Originally created 03/14/03

Lost and Found A Kid's Book for Living Through Loss

As children grow and mature, they will experience loss. This is an inevitable fact of life. How each loss is dealt with, however, offers opportunities for growth in compassion and in understanding bigger life issues.

Written by Rabbi Marc Gellman and Monsignor Thomas Hartman (aka "The God Squad"), this book takes readers from eight to 12 years old through various types of loss. The authors say that "nobody can go through life and lose NOTHING!" They help put these losses in perspective, whether your child has lost a favorite toy, a game, or a friend. They point out that nothing lasts forever, and gently guide the reader through the hard part, the finality, of the loss. If a child thinks that the only thing that's important about playing a game is winning, then that game will not be as much fun to play any more. It's pointed out that no one wins every game and that more can be learned from losing than from winning. Kids mature at different speeds, and sometimes best friends are no longer interested in the same activities. Some friends chose a path that leads to trouble, which can also put a formerly strong friendship on shaky ground. Learning that this happens a lot to kids this age can be a comfort, and some ideas for how to deal with these tough issues are practical and welcome.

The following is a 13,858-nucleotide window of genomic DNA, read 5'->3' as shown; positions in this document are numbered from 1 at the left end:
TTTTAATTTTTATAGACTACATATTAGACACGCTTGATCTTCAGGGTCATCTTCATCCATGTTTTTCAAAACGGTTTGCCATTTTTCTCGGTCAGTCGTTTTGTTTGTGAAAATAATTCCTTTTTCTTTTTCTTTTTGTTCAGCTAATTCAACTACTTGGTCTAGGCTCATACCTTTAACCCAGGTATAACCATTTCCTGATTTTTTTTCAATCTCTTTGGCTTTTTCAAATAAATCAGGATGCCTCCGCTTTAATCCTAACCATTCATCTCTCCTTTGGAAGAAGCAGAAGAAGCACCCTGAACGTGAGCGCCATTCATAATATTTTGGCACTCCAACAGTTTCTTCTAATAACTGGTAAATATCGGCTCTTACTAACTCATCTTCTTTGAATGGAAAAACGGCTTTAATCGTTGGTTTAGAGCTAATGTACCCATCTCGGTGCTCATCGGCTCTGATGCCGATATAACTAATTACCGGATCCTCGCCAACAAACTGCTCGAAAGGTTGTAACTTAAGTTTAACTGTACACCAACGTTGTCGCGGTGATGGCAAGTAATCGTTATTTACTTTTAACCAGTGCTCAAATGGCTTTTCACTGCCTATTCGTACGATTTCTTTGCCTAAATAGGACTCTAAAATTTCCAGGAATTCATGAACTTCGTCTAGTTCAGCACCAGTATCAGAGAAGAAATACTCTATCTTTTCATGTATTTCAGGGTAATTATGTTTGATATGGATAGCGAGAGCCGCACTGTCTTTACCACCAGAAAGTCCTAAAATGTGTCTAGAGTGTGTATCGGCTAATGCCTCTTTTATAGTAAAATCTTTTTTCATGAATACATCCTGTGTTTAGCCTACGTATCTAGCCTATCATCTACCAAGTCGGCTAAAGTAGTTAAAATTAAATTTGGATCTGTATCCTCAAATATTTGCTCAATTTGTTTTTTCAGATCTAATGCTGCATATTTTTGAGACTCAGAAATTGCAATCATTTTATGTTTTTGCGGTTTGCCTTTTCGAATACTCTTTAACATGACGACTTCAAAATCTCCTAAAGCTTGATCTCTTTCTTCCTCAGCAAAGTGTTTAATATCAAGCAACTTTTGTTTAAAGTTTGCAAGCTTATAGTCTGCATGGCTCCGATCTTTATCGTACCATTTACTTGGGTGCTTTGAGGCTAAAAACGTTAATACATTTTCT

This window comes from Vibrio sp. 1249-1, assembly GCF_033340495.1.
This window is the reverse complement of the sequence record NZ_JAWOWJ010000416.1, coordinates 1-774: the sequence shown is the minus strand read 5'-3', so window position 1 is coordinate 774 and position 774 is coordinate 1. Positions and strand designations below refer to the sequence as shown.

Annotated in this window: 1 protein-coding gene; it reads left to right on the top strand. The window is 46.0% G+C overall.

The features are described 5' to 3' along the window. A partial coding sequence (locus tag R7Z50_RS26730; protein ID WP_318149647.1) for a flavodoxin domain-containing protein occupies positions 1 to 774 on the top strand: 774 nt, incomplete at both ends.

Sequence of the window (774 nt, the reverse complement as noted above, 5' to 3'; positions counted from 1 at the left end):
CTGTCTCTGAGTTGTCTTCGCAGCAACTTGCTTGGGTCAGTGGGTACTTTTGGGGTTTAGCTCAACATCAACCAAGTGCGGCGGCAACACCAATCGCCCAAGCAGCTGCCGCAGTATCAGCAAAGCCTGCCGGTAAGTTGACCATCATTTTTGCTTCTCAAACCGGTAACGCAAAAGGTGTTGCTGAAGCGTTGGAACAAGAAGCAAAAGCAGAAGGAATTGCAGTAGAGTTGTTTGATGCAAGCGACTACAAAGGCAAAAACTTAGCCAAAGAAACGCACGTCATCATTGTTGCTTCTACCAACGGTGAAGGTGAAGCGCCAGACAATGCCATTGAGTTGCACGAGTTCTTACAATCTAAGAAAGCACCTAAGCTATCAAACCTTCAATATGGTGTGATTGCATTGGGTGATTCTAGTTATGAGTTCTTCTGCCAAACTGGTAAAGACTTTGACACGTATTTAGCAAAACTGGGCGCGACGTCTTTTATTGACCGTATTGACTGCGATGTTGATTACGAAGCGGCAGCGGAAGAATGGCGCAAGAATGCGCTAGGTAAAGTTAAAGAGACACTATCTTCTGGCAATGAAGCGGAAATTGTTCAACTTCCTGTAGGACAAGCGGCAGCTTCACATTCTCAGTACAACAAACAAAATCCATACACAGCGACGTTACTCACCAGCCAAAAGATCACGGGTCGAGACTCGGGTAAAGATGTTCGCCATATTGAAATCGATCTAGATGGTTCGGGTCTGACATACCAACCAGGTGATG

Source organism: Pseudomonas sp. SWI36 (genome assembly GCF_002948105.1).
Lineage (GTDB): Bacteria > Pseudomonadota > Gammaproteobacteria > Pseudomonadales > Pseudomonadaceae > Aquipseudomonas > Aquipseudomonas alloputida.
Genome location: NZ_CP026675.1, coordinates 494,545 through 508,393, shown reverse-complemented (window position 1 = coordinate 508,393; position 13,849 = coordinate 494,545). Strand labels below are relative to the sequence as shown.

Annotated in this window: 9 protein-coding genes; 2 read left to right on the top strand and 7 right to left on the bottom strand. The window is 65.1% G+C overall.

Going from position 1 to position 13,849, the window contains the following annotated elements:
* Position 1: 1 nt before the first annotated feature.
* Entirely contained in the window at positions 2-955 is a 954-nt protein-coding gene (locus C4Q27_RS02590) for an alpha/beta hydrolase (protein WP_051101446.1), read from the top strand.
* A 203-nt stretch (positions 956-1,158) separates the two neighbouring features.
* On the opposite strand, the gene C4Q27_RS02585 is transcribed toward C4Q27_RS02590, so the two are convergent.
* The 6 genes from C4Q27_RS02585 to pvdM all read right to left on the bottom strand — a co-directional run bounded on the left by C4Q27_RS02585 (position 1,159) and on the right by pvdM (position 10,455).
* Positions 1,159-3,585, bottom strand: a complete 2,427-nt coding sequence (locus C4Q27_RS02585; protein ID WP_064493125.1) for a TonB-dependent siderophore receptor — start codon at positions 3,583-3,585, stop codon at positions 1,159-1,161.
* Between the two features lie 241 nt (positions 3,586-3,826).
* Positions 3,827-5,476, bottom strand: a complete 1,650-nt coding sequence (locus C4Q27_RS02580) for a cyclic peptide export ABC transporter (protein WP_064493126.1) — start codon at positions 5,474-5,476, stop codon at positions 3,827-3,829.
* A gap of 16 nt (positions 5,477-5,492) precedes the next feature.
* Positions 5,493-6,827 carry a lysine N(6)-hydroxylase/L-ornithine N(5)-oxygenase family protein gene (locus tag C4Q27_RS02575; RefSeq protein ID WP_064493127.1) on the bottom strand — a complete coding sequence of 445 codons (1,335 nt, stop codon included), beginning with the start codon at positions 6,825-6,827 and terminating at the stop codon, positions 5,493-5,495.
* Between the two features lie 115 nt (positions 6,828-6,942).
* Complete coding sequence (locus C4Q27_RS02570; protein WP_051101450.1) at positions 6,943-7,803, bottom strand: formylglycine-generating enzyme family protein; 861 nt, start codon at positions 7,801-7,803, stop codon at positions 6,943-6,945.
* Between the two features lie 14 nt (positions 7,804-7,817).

Other losses covered in Part I include losing your health; your siblings when they leave home because of college, military service, or marriage; your mom or dad in a divorce; a part of your body; your confidence; and your trust.

Losing because of death is covered in the second part of the book and includes pets, parents, grandparents, siblings, and friends. Three "steps of sadness" are described to help understand and work through the grieving process. Using the same warmth and gentleness as in the first part, the authors guide children through loss because of death.

Their discussions are on target for their audience, and they explore the variety of feelings (and sometimes guilt) that may be experienced. Feelings and emotions concerning the death of a grandparent, who has lived a long time, will be different in part than the feelings and emotions concerning the death of a sibling or friend who is young. Explanations are given with words and examples that are common to and readily understandable for this age group.

Gellman and Hartman finish this book by summarizing where one can find the good in good-bye. They write that "being smart means knowing what is. Being wise means knowing what really matters. And you become wise only after you lose someone or something that really matters." They remind children (and parents who read this) that the strongest people are not those who are physically strong but those who have inner strength.

Throughout the book, the authors use compassion and understanding, with an appropriate dose of humor, to discuss the typical feelings a child experiences with loss. As parents, we know that our children will experience loss sooner or later. When those times come, we can turn to this book to help us help our children face some of the tough stuff of growing up. And, if your children are younger than the target audience, this book will still be beneficial for reading aloud to them.

Karen Gross is the Head of the Children's Services of the East Central Georgia Regional Library. She and her husband Edward live in Columbia County with their children Stephanie, 10, and Robby, 7.


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